Oral Argument Preview. Is Palimony Coming to Ohio? Williams v. Ormsby.

   Update: The merit decision in this case was handed down on February 23, 2012.  Read the analysis here. 

    Can resuming a romantic relationship be legal consideration for a contract?  The Supreme Court of Ohio will hear argument on this issue on September 20 in Williams v. Ormsby.

      Plaintiff Amber Williams owned a home in Medina County, and in 2004, she allowed her then-boyfriend, Defendant Fredrick Ormsby, to move in with her.  The two soon decided to become engaged.  Ormsby paid off the $310,000 mortgage debt that Williams owed on the property, and in exchange, Williams transferred ownership to Ormsby and gave him the deed to the property, which was recorded.  

      The relationship between the parties deteriorated.  In March of 2005 they signed a contract to lay out their respective interests in the property.  They agreed that the house should be sold. The first $324,000 of the net proceeds would be paid to Ormsby to reimburse him for what he had already paid, and anything over that amount would go to Williams.  The parties also agreed on how they would handle the expenses of the house until it was sold.

      In 2005, the couple ended their engagement. Later, though, the two decided to try and reconcile. Williams told Ormsby that the only way she would move back into the house was if he would grant her a one-half interest in the property.  Ormsby agreed and in June of 2005, they drew up a contract that made them “equal partners” in the property and entitled to equal shares in the event that they split up again. That contract was in writing and was recorded.

      After two more years of living together, Williams and Ormsby ended their relationship for the final time in 2007, and in 2008, Ormsby moved out of the house.

      Williams brought suit to enforce the June 2005 contract, and to receive  her half share of the property that they owned together.  Ormsby countered with a summary judgment motion, arguing that their contract was invalid.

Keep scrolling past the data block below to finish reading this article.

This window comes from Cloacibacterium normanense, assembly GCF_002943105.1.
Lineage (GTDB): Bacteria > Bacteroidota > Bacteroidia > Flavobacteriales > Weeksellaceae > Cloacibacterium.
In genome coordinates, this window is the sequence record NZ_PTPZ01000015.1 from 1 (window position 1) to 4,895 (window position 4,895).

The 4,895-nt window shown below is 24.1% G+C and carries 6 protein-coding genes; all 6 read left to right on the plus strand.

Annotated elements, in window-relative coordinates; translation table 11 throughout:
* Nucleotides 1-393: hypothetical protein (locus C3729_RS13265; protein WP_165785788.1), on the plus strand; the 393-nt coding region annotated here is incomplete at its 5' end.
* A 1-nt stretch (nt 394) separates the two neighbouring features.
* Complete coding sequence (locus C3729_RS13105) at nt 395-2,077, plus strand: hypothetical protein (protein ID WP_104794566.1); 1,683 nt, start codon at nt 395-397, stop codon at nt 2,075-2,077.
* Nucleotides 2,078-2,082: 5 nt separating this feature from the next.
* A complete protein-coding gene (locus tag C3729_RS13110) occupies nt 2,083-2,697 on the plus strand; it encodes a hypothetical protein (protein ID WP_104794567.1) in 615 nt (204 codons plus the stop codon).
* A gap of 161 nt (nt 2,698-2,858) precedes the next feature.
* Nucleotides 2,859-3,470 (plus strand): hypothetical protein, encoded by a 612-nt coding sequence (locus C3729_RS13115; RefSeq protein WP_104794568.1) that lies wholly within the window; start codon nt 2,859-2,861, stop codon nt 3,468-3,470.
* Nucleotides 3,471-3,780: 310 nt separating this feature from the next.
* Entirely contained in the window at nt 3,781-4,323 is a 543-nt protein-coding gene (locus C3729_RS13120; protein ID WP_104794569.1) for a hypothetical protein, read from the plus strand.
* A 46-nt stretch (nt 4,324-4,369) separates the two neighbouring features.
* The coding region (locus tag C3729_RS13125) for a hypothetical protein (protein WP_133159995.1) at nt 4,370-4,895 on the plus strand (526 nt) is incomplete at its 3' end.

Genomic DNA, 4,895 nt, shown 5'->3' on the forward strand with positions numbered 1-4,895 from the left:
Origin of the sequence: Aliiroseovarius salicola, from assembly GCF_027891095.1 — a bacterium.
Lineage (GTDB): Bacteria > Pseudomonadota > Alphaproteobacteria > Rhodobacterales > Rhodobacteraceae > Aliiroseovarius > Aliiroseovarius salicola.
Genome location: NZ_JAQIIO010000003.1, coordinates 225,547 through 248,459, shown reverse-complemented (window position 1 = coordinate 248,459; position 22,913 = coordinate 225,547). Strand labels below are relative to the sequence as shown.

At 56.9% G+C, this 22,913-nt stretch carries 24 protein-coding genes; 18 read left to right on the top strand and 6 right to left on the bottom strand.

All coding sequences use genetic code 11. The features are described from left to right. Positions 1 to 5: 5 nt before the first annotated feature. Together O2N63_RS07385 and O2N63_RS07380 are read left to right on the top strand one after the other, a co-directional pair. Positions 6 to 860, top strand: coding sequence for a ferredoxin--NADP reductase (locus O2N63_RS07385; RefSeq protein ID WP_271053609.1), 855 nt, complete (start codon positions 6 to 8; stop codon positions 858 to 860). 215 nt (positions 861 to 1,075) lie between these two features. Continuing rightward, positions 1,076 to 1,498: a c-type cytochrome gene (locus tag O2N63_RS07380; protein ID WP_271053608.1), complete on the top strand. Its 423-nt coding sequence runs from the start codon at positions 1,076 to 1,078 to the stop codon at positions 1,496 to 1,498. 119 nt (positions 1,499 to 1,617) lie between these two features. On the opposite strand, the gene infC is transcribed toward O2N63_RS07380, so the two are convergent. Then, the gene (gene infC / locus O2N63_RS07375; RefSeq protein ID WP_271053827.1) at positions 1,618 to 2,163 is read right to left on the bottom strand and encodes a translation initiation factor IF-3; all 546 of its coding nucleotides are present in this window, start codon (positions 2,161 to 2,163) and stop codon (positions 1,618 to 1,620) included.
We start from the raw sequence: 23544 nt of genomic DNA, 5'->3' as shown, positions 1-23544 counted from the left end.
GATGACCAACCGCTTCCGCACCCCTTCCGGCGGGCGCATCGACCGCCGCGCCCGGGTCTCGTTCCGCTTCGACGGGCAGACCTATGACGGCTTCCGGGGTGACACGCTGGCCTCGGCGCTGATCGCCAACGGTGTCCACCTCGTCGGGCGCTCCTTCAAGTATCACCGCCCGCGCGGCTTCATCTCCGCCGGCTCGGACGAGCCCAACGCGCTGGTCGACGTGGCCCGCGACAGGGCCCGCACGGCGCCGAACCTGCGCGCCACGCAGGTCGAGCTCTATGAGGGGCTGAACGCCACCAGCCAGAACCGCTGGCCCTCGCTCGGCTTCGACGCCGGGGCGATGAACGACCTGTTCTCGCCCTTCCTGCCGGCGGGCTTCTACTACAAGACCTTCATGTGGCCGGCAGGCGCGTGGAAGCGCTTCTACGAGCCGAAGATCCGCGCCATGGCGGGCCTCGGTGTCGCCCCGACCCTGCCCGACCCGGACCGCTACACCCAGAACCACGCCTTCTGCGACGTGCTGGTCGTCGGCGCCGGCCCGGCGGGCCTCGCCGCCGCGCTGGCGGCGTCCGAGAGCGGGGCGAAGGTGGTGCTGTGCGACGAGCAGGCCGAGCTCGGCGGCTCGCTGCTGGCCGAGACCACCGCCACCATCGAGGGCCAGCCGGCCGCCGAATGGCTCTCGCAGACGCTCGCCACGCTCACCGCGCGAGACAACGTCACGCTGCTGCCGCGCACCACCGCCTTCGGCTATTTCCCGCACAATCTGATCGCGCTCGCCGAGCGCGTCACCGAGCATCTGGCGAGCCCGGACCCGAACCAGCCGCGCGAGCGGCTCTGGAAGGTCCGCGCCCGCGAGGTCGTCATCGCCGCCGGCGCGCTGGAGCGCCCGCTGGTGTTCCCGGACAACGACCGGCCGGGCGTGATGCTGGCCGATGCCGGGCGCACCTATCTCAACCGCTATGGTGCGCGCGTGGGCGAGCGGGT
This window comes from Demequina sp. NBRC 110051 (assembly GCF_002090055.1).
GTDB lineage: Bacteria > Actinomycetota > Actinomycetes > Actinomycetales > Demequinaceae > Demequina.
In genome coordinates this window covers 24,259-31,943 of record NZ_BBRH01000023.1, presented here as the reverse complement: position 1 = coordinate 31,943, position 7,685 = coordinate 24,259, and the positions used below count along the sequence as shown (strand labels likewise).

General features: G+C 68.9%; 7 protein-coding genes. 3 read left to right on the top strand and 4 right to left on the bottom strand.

The trial court found for Ormsby, concluding there was no valid consideration in the June 2005 contract. The Ninth District Court of Appeals reversed, finding that there was valid consideration in the June 2005 contract. Williams’ promise that she would live with and have a relationship with Ormsby in exchange for half of the property satisfied the requirements of consideration for a contract. The appeals court also was influenced by the fact that this case did involve a formal, written contract.

      The appeals court also did not buy Ormsby’s other argument – that even if there was valid consideration, the contract was premised on the parties marrying, and since that did not occur, it was invalid.  The court made quick work of dismissing this claim, concluding that nowhere in the contract does it state specifically that the parties had to marry for Williams to be entitled to her one-half share of ownership.

     Ormbsy argues that Ohio has never recognized love and affection as consideration for a contract, and should reject the argument that resuming a romantic relationship can serve as consideration for a contract. He argues that binding parties to a contract based on  cohabitation coupled with a relationship sounds a lot like palimony, which Ohio doesn’t recognize.

      Williams argues this is a simple, straightforward contracts case, clear and unambiguous in its terms, in writing, supported by mutual consideration, that two adults freely entered into. She argues that the court of appeals decision should be affirmed.


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